What Does Monogatari’s Character Development Add?

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I have a lot for reasons for why the Monogatari series bores my brains out of my skull, but I’m going to put them aside for this post in order to ask a question that’s been bugging me for a while now: what exactly is the point of its character development?

Obviously, I’m not saying you shouldn’t have characters that are developed in your story. Still, whilst I get the appeal of origin stories and seeing people change over time, the praise for it is getting to the point where it’s becoming as overrated a virtue as “not taking yourself seriously”. James Bond and Indiana Jones are well-loved cultural icons and they don’t really develop over their franchises so much as receive characterization as a consequence of the story arc they’re attached to. And even if you argued that they did go through fully realized character arcs within the entire span of their franchises’ lifetimes, you can’t deny that said arcs were ultimately used as a means to an end, whether it be killing Nazis or having your new wife killed not even five minutes after you’re married. Because if you don’t have said arcs become a means to an end, you just get The Prestige without its plot twist ending.

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I read some of the positive reviews for Tsukimonogatari shortly after finishing it and whilst I’m confused at how they can possibly excuse the fact that it was nothing but setup at the end of the day, I did notice the praise going to Araragi’s maturation over the series (snicker) as well as the development given to Yotsugi, who if you’ve been paying attention to the promo material for this, is supposed to be the main focus of the arc. But what the reviews failed to point out is this: what is the development used for? Because even the good “character porn” stories like Iron Man 3 have a point to its character growth at the end of the day.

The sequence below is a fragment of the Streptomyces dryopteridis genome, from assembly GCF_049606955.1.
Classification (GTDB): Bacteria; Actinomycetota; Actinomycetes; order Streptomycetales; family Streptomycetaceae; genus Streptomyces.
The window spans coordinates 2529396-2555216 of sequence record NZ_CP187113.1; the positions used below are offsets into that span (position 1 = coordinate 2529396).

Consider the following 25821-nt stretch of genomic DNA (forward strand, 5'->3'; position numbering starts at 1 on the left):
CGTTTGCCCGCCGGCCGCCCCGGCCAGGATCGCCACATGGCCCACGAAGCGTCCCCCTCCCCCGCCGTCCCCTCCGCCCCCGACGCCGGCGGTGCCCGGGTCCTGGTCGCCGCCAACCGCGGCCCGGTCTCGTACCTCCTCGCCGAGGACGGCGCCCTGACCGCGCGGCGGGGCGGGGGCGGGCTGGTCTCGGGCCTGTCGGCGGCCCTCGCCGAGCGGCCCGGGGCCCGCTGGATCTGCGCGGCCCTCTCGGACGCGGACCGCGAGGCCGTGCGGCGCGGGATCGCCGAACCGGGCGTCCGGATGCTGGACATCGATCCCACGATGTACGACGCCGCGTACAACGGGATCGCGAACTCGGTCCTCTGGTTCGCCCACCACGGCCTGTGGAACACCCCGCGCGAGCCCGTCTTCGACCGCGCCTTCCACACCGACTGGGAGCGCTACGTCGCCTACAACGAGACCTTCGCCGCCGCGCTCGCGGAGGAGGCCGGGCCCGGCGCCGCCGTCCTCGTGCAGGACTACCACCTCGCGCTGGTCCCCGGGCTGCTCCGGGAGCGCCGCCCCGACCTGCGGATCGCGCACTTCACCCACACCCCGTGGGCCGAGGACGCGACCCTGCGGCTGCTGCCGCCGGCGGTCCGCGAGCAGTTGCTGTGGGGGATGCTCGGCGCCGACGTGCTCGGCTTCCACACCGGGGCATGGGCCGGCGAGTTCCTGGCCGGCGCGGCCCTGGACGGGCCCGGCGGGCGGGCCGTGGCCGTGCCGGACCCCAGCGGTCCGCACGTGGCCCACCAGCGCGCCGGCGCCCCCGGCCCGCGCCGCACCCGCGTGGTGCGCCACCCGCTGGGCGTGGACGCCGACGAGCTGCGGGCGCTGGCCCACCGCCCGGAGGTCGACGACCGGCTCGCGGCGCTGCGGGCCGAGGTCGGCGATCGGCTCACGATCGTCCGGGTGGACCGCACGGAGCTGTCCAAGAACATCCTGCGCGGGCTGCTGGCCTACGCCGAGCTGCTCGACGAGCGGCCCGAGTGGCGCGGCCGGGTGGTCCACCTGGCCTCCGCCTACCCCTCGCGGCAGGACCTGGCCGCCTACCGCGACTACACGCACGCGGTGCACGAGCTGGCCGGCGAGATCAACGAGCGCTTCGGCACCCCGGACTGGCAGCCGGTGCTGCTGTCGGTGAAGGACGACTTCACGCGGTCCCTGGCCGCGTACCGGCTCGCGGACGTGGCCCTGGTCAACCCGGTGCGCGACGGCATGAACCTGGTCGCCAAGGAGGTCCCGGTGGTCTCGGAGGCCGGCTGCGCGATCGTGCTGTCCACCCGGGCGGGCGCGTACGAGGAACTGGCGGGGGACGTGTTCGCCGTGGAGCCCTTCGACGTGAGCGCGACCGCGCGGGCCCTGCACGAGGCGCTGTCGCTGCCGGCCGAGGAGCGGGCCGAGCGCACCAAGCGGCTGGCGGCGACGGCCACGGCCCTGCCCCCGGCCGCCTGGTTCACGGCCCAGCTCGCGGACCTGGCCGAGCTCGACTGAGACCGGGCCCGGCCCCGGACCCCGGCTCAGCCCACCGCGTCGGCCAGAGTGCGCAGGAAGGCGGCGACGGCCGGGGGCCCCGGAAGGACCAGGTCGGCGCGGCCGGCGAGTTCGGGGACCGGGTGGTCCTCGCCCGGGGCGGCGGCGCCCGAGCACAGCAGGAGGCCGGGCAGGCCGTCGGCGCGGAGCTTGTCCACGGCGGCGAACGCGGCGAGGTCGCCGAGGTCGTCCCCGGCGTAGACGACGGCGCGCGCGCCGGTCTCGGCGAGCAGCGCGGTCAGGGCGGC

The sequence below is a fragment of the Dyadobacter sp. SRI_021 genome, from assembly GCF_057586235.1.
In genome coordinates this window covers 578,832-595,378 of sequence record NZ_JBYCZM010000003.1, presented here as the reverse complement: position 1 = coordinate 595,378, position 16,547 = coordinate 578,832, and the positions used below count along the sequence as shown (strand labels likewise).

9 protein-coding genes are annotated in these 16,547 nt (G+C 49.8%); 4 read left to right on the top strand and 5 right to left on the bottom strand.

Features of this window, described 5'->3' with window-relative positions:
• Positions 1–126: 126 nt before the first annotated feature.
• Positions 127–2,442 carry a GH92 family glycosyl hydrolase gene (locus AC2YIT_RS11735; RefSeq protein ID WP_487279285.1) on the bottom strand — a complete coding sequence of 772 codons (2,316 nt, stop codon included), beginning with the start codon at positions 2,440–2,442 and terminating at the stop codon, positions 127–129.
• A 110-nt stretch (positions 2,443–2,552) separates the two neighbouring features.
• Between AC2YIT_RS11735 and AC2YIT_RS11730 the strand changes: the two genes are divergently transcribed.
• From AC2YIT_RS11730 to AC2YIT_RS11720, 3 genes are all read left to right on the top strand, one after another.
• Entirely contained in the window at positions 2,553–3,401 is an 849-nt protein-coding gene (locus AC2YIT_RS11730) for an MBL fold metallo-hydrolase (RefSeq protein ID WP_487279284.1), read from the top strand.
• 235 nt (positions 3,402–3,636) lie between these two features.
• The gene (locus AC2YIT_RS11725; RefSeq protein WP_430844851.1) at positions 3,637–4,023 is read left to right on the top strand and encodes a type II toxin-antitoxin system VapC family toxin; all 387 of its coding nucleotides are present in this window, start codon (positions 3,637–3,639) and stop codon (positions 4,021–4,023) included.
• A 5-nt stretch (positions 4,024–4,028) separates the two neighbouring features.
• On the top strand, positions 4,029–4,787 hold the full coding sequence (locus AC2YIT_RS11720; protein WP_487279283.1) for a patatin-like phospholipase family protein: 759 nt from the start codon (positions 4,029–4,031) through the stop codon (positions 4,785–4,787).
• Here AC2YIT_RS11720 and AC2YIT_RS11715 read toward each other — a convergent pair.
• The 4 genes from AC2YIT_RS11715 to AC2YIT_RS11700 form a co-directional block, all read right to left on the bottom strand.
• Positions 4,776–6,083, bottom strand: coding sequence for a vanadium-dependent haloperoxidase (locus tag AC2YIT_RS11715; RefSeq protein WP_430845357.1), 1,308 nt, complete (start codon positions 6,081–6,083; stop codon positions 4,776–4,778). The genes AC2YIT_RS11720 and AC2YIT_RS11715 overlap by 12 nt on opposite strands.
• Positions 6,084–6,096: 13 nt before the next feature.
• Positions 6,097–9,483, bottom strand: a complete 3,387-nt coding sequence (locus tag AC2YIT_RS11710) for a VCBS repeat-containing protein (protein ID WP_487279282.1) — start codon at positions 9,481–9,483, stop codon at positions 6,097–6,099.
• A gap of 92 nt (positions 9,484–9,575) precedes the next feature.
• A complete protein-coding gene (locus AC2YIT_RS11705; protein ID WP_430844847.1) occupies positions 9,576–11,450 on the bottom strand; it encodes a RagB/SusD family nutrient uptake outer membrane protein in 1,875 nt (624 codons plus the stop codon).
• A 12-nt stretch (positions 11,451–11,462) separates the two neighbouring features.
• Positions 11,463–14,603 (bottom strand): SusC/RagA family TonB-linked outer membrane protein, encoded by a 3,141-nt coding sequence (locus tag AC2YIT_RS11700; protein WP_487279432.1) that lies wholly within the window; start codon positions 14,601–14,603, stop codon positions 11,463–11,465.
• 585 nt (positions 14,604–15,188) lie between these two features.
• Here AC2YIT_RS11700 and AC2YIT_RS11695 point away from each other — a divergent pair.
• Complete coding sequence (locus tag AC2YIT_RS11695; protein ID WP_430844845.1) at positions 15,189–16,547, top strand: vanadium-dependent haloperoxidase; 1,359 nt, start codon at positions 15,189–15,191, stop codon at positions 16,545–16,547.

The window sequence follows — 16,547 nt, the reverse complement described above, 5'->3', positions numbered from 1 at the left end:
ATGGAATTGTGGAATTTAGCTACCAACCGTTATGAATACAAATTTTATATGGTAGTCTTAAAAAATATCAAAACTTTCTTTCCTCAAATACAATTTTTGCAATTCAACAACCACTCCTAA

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Let’s start with Araragi. Ignoring the fact that I’d argue he hasn’t developed at all, as well as most of the fans I know having gotten sick of him and his pedophile ways, why exactly is him maturing a good thing? Is it supposed to be a commentary on how playboys mature over time? Because that’s kind of hard to believe when he still gropes his sisters every chance he gets. Is it to symbolize the transition between high school and adult life? Because I haven’t seen him work a job or anything. At the end of the day, all that’s changed is how he deals with a problem. But that’s useless if the problem isn’t compelling, and from where I come from, compelling problems don’t have an ending that lame. Also, his vampire story is going to continue in Koyomimonogatari or whatever the next novel is, and I can’t for the life of me figure out what the appeal of that story is either. For an insight into vampires that don’t sparkle? Well unless you want to pretend that the “no reflection in the mirror” is a new thing, I see no evidence to support that claim.

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Well then let’s go to Yotsugi. From what I can understand, her (woefully underdeveloped because the show focused so much time on Araragi’s crap) arc was to develop her from a sort of emotionless doll into a more friendly person. If I had to think of a reason for why said story exists, it’s to symbolize how even the most monstrous of people can be human, even when they “kill” a man out of nowhere because they’re monsters at the end of the day. So something similar to Migi in Parasyte? Well that’s nice, except it wasn’t original when Parasyte did it, and it’s not original here either. The “monster becoming more human” thing is about as tired a story trope as “save the rainforest”, and unless you inject freshness into the trope, you’re not going to sell it to me. And I don’t think I have to spell it out to you that Tsukimonogatari failed to sell Yotsugi’s development as anything meaningful or new. I could clarify why, but that would involve getting my overall problems regarding Monogatari in general involved, so I won’t.